Government Shutdown Drags Into Second Month


President Trump and House Speaker Nancy Pelosi (D-Calif.) both vowed last Tuesday not to yield in a standoff over border wall funding that has led to a partial government shutdown now over one month old.

Trump accused Democrats of playing “political games.” In a tweet Trump posted he exclaimed, “No cave!” and argued that construction of a wall along the Mexican border would lead to substantially lower crime rates and fewer drugs coming into the United States.

“Without a Wall our Country can never have Border or National Security,” Trump wrote.

Pelosi’s response accused Trump and Senate Majority Leader Mitch Mc- Connell (R-Ky.) of “holding Americans hostage” by not acting on bills the House is passing that would reopen government departments, but do not submit to Trump’s demands for border-wall funding.

The standoff between Trump and Pelosi comes as the House and Senate are taking contrasting paths on legislation aimed at reopening government while hundreds of thousands of federal workers face a second missed paycheck at the end of the week.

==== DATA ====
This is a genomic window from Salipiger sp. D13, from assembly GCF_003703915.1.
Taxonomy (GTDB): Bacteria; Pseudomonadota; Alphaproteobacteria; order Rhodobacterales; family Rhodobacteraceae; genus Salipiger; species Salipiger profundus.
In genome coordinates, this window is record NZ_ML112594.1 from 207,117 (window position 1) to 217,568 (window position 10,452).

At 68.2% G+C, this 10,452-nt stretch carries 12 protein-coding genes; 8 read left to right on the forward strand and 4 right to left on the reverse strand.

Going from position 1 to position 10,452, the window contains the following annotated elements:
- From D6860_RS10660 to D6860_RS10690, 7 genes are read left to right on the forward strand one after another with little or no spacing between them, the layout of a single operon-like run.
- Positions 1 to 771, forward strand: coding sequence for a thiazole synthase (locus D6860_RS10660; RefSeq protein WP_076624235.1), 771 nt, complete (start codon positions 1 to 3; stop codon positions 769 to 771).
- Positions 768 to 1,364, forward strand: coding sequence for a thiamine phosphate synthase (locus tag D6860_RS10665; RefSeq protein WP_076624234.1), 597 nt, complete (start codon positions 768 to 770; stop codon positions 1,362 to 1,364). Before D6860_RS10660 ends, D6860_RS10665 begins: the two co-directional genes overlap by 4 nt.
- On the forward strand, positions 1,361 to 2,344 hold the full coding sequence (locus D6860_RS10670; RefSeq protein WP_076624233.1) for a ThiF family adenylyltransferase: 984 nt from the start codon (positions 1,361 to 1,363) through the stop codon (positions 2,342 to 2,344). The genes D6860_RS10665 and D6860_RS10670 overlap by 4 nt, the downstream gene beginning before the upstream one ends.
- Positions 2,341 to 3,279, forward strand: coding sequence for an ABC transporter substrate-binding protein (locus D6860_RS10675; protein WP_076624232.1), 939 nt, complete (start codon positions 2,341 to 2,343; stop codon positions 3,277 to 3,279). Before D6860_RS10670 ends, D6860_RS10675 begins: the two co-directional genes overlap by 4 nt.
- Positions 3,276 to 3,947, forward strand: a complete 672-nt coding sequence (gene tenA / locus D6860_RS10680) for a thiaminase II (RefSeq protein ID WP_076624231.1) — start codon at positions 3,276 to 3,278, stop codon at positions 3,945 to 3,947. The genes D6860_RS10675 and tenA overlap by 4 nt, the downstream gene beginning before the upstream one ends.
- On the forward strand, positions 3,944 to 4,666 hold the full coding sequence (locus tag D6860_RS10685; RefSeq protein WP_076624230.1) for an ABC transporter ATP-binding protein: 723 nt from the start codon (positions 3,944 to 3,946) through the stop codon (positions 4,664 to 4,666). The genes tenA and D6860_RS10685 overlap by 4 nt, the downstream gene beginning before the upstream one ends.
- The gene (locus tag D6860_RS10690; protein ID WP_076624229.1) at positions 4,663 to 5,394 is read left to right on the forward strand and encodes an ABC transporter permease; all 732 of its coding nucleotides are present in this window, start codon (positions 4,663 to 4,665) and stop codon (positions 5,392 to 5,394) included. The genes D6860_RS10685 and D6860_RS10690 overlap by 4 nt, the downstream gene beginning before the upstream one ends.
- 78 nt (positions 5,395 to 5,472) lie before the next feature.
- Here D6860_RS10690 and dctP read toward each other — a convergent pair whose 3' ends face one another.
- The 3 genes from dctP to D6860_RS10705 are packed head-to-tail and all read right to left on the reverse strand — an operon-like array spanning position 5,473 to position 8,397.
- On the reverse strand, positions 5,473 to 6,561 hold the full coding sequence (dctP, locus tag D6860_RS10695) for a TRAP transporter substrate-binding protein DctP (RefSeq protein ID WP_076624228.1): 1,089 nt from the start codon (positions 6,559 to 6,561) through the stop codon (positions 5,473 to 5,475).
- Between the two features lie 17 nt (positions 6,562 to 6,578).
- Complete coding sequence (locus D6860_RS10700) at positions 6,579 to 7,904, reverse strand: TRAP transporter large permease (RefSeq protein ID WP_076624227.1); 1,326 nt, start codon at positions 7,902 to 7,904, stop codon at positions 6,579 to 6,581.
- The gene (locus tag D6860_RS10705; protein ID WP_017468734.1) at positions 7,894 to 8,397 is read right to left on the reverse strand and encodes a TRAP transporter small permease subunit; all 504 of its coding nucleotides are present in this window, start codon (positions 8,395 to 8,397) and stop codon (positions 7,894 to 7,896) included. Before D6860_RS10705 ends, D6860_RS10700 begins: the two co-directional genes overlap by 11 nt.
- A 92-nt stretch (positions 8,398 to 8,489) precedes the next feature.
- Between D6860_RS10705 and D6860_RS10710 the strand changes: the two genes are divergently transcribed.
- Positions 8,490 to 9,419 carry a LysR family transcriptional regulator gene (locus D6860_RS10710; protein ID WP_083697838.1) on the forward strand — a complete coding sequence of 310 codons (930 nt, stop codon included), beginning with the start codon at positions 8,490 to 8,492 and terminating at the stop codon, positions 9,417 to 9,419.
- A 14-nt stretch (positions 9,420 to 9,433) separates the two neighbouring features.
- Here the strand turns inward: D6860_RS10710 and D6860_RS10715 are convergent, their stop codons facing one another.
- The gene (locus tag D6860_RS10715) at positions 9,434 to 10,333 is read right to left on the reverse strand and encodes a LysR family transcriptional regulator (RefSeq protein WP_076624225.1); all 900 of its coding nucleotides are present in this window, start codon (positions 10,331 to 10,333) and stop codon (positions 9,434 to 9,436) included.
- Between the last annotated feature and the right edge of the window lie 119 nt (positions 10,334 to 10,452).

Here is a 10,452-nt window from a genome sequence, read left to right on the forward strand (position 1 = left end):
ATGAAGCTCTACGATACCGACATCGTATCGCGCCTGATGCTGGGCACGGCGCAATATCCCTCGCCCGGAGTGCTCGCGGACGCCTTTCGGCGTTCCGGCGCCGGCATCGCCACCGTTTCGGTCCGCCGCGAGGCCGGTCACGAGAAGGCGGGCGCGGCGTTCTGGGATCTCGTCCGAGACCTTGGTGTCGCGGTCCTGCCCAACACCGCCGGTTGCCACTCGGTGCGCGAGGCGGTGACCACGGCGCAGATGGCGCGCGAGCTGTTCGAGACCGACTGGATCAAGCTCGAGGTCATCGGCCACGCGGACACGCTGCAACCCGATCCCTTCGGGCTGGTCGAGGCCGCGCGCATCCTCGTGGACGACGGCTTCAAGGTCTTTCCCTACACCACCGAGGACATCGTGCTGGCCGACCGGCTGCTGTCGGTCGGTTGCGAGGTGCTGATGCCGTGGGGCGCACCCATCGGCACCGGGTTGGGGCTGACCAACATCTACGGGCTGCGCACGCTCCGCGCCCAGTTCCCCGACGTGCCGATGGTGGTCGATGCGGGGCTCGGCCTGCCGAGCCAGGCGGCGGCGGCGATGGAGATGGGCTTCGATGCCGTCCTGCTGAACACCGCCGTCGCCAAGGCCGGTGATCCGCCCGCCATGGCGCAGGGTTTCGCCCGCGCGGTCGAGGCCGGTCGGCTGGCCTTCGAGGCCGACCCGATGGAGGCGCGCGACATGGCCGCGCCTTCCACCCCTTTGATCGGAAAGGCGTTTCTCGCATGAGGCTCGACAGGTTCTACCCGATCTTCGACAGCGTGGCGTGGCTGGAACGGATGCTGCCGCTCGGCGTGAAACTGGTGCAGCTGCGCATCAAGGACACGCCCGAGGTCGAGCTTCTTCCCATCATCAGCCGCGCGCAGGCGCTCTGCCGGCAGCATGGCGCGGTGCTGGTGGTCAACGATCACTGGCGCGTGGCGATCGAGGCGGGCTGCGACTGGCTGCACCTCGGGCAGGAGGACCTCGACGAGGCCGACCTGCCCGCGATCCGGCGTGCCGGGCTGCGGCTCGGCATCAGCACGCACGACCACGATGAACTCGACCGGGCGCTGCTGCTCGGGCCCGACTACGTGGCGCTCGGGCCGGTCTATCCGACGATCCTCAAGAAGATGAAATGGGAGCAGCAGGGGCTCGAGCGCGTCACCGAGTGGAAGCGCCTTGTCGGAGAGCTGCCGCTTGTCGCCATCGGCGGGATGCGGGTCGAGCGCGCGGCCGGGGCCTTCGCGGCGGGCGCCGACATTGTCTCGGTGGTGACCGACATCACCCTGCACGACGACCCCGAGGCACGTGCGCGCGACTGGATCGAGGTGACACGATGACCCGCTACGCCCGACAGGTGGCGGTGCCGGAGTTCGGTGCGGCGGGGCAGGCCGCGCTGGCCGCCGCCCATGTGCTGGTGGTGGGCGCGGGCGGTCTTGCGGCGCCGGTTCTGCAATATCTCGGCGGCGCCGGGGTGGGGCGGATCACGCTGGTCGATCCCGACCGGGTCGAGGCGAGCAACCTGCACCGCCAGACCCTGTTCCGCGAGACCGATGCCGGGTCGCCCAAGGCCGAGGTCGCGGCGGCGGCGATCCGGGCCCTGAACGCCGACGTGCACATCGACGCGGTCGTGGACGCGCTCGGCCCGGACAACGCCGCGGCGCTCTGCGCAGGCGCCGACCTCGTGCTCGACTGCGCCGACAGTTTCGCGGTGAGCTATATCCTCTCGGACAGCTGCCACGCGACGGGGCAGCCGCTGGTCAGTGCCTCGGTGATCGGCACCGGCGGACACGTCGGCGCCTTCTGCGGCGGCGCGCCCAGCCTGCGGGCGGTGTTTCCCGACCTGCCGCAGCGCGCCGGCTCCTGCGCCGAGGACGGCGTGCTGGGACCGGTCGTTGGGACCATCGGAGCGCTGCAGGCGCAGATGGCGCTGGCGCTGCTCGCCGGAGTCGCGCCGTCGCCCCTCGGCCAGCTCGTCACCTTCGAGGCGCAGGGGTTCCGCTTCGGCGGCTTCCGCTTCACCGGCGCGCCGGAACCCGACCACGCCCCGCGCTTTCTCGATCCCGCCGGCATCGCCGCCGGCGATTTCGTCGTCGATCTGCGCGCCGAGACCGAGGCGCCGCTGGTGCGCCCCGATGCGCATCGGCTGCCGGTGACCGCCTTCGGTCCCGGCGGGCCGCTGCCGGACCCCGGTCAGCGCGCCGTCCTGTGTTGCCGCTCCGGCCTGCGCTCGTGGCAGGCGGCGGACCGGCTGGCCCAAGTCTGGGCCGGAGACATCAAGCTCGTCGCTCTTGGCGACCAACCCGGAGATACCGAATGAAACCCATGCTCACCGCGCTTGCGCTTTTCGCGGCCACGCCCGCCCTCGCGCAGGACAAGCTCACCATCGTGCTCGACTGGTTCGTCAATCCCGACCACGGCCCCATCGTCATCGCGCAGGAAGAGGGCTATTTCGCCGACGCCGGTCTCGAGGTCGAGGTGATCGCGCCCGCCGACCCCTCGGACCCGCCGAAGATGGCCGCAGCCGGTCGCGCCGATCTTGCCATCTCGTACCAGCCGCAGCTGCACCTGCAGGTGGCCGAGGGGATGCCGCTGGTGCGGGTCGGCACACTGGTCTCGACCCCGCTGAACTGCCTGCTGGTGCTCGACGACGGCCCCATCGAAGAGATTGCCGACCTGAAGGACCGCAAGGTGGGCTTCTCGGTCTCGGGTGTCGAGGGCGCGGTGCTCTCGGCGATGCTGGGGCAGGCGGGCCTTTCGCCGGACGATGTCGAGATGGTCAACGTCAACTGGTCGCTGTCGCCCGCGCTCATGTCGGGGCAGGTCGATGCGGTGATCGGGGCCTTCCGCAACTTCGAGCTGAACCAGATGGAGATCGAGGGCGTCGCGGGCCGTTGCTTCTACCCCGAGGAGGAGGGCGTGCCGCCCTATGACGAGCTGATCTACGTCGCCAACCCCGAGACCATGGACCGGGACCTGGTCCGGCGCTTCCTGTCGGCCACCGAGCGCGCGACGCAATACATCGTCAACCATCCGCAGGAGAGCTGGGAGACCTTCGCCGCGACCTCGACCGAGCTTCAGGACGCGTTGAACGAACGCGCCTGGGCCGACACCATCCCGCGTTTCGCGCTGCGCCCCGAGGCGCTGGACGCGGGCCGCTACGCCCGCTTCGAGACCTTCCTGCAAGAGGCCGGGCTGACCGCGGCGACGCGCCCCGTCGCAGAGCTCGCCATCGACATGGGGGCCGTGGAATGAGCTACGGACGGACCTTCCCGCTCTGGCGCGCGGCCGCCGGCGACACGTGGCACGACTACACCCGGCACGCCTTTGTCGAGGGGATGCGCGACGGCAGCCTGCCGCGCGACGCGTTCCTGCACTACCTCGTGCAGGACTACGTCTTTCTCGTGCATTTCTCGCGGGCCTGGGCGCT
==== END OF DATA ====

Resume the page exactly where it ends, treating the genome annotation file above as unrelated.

Meanwhile, some members of Congress are also refusing their paychecks in a show of solidarity.

So far, 102 members of Congress say they will turn down their paychecks during the partial government shutdown, according to social media posts. That comprises of 20 senators and 82 representatives, with members from both parties making up a similar proportion of those going without pay.

In United States politics, a government shutdown occurs when Congress fails to pass sufficient appropriation bills or continuing resolutions to fund federal government operations and agencies, or when the President refuses to sign such bills or resolutions into law.

With no end in sight, this is the longest government shutdown in history at 33 days long.

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